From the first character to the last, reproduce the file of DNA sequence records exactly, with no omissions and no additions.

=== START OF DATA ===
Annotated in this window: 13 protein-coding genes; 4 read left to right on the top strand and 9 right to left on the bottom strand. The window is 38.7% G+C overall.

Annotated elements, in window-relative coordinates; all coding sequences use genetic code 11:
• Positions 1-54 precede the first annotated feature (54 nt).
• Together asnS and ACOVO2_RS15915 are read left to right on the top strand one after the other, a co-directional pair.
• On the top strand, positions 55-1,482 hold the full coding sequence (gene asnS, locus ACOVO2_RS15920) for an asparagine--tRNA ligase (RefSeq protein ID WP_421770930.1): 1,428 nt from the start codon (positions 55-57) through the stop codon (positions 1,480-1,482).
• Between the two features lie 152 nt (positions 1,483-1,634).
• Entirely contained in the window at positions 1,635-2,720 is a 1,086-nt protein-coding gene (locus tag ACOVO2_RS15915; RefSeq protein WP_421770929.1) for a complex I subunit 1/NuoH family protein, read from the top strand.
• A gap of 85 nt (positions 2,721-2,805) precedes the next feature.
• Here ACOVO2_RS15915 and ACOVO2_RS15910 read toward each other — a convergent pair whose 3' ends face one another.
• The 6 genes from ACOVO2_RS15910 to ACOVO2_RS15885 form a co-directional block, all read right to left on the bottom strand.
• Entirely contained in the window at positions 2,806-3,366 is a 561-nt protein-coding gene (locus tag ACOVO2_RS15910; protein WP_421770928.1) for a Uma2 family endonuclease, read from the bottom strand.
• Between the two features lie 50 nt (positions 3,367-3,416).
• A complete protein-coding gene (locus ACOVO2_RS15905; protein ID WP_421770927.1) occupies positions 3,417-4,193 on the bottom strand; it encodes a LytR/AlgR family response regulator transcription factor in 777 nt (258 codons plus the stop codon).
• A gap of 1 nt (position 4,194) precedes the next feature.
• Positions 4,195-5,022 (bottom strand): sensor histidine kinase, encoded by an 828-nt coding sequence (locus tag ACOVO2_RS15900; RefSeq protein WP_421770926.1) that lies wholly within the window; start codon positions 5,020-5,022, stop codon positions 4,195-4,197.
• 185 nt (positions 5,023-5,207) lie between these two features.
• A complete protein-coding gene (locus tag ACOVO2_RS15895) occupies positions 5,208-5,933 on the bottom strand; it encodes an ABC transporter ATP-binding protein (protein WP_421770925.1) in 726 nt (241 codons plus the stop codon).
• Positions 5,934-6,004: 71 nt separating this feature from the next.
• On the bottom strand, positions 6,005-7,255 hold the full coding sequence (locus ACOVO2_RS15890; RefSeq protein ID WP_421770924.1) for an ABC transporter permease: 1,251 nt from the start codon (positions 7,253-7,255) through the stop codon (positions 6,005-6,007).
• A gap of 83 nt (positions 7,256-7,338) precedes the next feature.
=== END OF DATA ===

Annotated in this window: 13 protein-coding genes; 4 read left to right on the top strand and 9 right to left on the bottom strand. The window is 38.7% G+C overall.

Annotated elements, in window-relative coordinates; all coding sequences use genetic code 11:
• Positions 1-54 precede the first annotated feature (54 nt).
• Together asnS and ACOVO2_RS15915 are read left to right on the top strand one after the other, a co-directional pair.
• On the top strand, positions 55-1,482 hold the full coding sequence (gene asnS, locus ACOVO2_RS15920) for an asparagine--tRNA ligase (RefSeq protein ID WP_421770930.1): 1,428 nt from the start codon (positions 55-57) through the stop codon (positions 1,480-1,482).
• Between the two features lie 152 nt (positions 1,483-1,634).
• Entirely contained in the window at positions 1,635-2,720 is a 1,086-nt protein-coding gene (locus tag ACOVO2_RS15915; RefSeq protein WP_421770929.1) for a complex I subunit 1/NuoH family protein, read from the top strand.
• A gap of 85 nt (positions 2,721-2,805) precedes the next feature.
• Here ACOVO2_RS15915 and ACOVO2_RS15910 read toward each other — a convergent pair whose 3' ends face one another.
• The 6 genes from ACOVO2_RS15910 to ACOVO2_RS15885 form a co-directional block, all read right to left on the bottom strand.
• Entirely contained in the window at positions 2,806-3,366 is a 561-nt protein-coding gene (locus tag ACOVO2_RS15910; protein WP_421770928.1) for a Uma2 family endonuclease, read from the bottom strand.
• Between the two features lie 50 nt (positions 3,367-3,416).
• A complete protein-coding gene (locus ACOVO2_RS15905; protein ID WP_421770927.1) occupies positions 3,417-4,193 on the bottom strand; it encodes a LytR/AlgR family response regulator transcription factor in 777 nt (258 codons plus the stop codon).
• A gap of 1 nt (position 4,194) precedes the next feature.
• Positions 4,195-5,022 (bottom strand): sensor histidine kinase, encoded by an 828-nt coding sequence (locus tag ACOVO2_RS15900; RefSeq protein WP_421770926.1) that lies wholly within the window; start codon positions 5,020-5,022, stop codon positions 4,195-4,197.
• 185 nt (positions 5,023-5,207) lie between these two features.
• A complete protein-coding gene (locus tag ACOVO2_RS15895) occupies positions 5,208-5,933 on the bottom strand; it encodes an ABC transporter ATP-binding protein (protein WP_421770925.1) in 726 nt (241 codons plus the stop codon).
• Positions 5,934-6,004: 71 nt separating this feature from the next.
• On the bottom strand, positions 6,005-7,255 hold the full coding sequence (locus ACOVO2_RS15890; RefSeq protein ID WP_421770924.1) for an ABC transporter permease: 1,251 nt from the start codon (positions 7,253-7,255) through the stop codon (positions 6,005-6,007).
• A gap of 83 nt (positions 7,256-7,338) precedes the next feature.